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6. Corner of West 4th St. and Race St.

George McAlpin opened his first store in Cincinnati in 1852 – eventually his company expanded down the south side of this block, culminating in the Renaissance Revival showplace on the corner. The Tower Place Mall (once Pogue’s Department Store) across the street was converted into the stylish 775-space Mabley Place parking garage in 2014; mall entrances became auto ramps.

Photo Credit ~1900: Library of Congress; Photo Credit 2016: Google Maps

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7. East 4th St. and Main St.

The northwest side of this intersection was cleared for the Cincinnati Gas & Electric Building in 1929, a Neoclassical tour-de-force designed by Jefferson Memorial architect John Russell Pope. The obelisk crown is illuminated at night. Complementing the old school landmark is the modernistic Federal Reserve Bank of Cleveland that was added to the cityscape in 1971.

Photo Credit ~1907: Library of Congress; Photo Credit 2015: Google Maps

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8. John Weld Peck Federal Building — 550 Main Street

This block-swallowing limestone and glass monolith arrived in 1964, providing 220,000 square feet of office space on 10 stories for six government agencies. The Peck Federal Building (John Weld Peck was an Ohio Supreme Court Justice) has recently been modernized with $43 million in Obama Administration Recovery Act funds. The stylized 21-foot aluminum American Eagle sculpture is by Marshall Maynard Fredericks.

Photo Credit ~1910: Library of Congress Photo Credit 2015: Google Maps

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9. Garfield Suites Hotel / 2 Garfield Place — Corner of Garfield Place and Vine St.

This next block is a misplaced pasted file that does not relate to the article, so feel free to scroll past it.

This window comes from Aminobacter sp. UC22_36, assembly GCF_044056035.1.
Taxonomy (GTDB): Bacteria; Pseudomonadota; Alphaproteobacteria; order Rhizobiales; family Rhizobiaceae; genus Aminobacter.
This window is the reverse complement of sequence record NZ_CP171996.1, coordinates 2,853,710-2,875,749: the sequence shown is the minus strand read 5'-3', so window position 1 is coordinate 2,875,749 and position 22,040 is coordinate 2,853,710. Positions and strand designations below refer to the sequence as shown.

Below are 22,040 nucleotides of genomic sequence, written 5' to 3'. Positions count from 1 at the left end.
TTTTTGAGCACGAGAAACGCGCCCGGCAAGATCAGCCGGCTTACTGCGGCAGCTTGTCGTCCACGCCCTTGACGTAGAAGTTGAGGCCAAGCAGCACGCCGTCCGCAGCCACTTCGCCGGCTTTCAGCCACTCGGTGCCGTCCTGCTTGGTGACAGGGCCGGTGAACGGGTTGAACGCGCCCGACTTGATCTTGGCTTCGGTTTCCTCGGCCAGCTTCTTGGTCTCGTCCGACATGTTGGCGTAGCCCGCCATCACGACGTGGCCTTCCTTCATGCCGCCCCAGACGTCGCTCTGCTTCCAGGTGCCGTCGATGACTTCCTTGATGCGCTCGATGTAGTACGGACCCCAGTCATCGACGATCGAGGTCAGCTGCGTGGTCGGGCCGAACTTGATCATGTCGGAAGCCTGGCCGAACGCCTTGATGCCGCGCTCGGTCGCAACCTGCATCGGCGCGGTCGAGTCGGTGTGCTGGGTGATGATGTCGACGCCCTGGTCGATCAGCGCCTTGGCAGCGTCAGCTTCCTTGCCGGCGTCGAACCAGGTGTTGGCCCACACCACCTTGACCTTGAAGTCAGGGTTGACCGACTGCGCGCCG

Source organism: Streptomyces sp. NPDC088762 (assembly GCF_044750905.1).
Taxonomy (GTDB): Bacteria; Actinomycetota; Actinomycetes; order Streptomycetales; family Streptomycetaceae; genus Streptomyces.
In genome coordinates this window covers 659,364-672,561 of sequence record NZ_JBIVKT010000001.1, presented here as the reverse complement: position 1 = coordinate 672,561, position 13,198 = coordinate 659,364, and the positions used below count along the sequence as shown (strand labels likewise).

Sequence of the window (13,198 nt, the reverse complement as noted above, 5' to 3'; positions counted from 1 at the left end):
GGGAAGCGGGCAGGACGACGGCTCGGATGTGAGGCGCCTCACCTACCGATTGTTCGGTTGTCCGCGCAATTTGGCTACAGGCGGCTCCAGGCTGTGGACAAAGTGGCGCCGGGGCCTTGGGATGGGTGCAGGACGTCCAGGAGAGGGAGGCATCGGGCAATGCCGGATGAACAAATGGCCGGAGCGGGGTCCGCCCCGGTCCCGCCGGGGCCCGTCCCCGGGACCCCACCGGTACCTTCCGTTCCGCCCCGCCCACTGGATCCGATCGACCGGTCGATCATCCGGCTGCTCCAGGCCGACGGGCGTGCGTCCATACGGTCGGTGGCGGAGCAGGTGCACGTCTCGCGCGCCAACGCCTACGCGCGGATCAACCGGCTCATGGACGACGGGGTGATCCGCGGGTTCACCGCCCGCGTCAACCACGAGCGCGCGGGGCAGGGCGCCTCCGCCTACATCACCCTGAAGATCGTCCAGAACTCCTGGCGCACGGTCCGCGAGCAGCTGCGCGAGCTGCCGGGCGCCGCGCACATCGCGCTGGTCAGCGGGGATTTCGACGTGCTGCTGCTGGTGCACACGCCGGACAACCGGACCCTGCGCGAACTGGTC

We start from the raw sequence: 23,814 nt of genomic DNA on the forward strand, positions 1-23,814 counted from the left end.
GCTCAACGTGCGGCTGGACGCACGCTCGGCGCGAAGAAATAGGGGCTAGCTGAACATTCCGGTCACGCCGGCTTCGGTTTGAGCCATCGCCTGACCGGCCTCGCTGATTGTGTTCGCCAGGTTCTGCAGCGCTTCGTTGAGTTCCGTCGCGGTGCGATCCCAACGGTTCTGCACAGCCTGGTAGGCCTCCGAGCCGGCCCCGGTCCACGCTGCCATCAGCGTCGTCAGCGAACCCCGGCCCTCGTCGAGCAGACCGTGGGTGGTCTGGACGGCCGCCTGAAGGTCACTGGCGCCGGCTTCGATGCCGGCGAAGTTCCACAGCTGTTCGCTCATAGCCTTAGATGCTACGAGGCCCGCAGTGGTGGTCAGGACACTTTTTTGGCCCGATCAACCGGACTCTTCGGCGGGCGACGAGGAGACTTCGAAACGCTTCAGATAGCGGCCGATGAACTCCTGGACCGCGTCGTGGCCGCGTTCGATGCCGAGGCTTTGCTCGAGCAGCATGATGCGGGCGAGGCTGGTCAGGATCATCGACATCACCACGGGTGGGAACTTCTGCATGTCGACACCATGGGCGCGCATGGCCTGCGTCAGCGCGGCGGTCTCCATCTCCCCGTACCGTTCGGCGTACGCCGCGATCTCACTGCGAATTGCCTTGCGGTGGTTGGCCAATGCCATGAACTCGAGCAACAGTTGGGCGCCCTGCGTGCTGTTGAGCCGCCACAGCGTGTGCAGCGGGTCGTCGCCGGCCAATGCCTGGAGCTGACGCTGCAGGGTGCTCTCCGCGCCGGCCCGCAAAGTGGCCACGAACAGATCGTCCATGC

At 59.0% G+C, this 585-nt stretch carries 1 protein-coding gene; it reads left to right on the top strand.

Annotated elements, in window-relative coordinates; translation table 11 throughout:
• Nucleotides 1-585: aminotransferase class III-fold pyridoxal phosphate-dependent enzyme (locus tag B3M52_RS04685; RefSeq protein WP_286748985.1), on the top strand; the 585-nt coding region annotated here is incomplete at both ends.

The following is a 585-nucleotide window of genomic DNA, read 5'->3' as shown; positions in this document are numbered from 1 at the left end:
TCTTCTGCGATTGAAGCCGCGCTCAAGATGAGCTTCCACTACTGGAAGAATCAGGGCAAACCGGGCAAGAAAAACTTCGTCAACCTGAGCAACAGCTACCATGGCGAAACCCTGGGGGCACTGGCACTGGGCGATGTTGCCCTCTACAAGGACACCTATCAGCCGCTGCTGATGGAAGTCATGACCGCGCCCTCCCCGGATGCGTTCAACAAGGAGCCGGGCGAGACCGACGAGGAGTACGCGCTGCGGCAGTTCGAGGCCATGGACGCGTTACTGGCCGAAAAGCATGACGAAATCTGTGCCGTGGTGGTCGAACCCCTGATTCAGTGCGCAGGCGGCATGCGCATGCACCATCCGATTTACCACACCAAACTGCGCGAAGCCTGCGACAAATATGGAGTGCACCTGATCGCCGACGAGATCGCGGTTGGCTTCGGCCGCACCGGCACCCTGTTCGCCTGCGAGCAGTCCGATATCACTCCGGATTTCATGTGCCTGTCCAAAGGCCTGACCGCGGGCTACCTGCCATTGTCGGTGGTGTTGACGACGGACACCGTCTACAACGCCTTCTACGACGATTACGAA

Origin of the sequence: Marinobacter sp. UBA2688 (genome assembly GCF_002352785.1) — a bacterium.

The Garfield has always been a pioneer in Cincinnati. When it was raised in 1981 it was the first project in the city to blend commercial tenants and rental apartments. In the 1990s it became the first all-suites hotel downtown. As five new hotels have opened downtown since 2011 the 153-unit Garfield reinvented itself as apartments in 2016.

Photo Credit ~1970: Library of Congress; Photo Credit 2016: Google Maps

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10. The Public Library of Cincinnati — 800 Vine Street

The Main Library moved here in 1955 with a highly lauded contemporary design by local architect Woodie Garber. A 1982 expansion made the facility one of the largest libraries in America, still adhering to Garber’s innovative use of open space. A new North Building, linked by a dramatic four-story bridge across Ninth Street, came online in 1997.

Photo Credit ~1970: Library of Congress; Photo Credit 2015: Google Maps

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The classic architecture of downtown Cincinnati has inspired designers of more recent vintage to continually up their games as new office towers, apartments and hotels join the streetscape. The new blends seamlessly with the timeless in continuing to earn Cincinnati the moniker of “Queen City.”

What else is there in Cincinnati that you wish you could go back in time and see? Let us know in the comment section below!

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About the author

Balazs Szekely

Balazs is a qualified journalist with a thing for real estate. This obsession comes in handy in his work as an online content developer and creative writer for RENTCafe. When he’s not thrashing his keyboard, he takes pleasure in photography, aquascaping and all kinds of DIY projects. Feel free to get in touch with Balazs via email or Twitter.